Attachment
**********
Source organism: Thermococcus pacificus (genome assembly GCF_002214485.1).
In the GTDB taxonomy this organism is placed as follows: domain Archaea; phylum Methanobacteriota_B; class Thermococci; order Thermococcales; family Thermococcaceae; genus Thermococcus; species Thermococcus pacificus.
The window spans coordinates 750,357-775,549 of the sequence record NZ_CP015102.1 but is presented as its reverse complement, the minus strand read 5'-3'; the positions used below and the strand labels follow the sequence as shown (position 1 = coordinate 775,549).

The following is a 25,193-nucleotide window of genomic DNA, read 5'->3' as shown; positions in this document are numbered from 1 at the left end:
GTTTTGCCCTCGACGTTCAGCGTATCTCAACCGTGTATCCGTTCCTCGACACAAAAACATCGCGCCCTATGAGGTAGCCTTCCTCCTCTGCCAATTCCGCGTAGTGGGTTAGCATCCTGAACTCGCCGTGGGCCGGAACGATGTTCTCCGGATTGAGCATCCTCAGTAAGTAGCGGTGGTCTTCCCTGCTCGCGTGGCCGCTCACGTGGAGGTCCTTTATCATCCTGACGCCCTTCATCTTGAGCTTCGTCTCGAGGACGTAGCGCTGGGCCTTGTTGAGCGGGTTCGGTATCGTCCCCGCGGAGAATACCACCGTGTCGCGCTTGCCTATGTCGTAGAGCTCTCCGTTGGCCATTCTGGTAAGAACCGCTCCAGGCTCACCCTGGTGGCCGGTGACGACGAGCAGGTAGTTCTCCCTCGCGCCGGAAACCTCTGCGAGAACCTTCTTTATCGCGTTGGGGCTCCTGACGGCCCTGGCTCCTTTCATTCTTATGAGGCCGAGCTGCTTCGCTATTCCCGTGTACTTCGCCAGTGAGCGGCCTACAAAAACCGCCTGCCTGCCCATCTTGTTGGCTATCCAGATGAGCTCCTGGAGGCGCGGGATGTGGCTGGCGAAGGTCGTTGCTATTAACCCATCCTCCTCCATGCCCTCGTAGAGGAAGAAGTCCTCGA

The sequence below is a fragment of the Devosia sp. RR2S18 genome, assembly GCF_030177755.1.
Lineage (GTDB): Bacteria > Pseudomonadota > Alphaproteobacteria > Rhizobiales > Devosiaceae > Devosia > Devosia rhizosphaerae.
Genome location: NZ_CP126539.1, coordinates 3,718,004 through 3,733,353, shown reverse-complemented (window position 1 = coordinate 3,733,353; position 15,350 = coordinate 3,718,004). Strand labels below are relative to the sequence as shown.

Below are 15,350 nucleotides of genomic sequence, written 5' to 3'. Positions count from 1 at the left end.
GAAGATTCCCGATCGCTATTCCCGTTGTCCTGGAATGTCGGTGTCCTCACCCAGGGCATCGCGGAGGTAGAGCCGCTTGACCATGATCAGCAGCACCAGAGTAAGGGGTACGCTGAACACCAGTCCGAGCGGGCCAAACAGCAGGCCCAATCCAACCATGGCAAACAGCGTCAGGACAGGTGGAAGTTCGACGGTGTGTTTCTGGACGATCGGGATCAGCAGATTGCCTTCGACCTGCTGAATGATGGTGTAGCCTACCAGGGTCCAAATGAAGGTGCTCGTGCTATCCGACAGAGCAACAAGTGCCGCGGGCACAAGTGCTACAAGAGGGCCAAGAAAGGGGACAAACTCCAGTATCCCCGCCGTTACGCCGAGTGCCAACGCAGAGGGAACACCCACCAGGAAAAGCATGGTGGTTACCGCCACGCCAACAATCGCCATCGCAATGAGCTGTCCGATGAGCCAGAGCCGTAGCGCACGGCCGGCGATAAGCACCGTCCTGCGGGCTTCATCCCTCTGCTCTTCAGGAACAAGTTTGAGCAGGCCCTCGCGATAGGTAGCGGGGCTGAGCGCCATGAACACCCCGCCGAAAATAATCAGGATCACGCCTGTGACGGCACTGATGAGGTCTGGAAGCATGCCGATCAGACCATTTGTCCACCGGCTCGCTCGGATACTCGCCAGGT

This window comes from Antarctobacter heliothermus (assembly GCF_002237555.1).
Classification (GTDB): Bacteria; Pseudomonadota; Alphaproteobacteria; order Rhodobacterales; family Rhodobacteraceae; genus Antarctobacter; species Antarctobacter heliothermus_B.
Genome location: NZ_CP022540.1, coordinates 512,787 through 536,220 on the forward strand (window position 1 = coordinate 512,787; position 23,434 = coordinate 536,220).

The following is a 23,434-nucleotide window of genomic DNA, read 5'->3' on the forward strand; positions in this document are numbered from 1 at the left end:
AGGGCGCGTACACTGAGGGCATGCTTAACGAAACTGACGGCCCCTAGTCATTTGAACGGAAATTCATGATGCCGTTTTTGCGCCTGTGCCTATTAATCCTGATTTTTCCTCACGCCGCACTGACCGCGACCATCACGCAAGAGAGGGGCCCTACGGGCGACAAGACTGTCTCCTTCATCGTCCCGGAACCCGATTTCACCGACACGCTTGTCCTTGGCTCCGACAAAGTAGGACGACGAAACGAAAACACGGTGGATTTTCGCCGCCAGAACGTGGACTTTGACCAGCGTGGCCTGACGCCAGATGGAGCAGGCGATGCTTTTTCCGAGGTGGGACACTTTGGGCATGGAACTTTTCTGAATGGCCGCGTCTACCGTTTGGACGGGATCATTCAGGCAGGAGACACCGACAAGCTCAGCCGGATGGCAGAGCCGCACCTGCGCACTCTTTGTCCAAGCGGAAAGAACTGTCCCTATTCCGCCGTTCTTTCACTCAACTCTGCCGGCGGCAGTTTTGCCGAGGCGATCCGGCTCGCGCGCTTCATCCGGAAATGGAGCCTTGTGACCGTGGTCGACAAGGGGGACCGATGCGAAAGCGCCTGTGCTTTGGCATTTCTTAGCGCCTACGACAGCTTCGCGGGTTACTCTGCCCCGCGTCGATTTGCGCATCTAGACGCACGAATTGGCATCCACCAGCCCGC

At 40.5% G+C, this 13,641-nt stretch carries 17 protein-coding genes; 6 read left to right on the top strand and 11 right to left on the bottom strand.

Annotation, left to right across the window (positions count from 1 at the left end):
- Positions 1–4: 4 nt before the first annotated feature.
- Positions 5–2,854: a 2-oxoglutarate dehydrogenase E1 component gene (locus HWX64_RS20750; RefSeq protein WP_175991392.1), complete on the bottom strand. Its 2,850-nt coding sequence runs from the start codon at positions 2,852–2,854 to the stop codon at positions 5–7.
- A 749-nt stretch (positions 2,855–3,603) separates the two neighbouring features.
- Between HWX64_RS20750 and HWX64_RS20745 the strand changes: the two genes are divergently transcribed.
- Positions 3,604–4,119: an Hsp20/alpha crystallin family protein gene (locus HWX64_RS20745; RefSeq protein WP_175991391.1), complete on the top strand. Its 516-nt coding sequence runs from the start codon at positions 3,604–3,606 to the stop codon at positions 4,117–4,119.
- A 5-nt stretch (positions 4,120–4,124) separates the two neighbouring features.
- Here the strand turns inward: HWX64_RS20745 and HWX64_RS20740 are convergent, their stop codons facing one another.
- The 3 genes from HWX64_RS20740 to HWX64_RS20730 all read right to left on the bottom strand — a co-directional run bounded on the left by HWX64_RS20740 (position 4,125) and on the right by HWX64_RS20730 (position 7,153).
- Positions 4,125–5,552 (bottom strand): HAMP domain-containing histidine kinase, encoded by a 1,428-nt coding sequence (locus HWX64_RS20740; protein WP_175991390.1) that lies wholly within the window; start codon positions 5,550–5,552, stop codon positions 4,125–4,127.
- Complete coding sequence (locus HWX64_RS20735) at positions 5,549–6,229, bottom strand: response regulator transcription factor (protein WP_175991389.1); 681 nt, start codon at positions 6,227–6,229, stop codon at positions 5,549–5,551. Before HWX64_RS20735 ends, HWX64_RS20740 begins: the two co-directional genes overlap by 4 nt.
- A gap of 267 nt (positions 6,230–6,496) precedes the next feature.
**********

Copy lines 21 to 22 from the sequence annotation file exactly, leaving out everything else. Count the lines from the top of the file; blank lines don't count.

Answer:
- Between HWX64_RS20750 and HWX64_RS20745 the strand changes: the two genes are divergently transcribed.
- Positions 3,604–4,119: an Hsp20/alpha crystallin family protein gene (locus HWX64_RS20745; RefSeq protein WP_175991391.1), complete on the top strand. Its 516-nt coding sequence runs from the start codon at positions 3,604–3,606 to the stop codon at positions 4,117–4,119.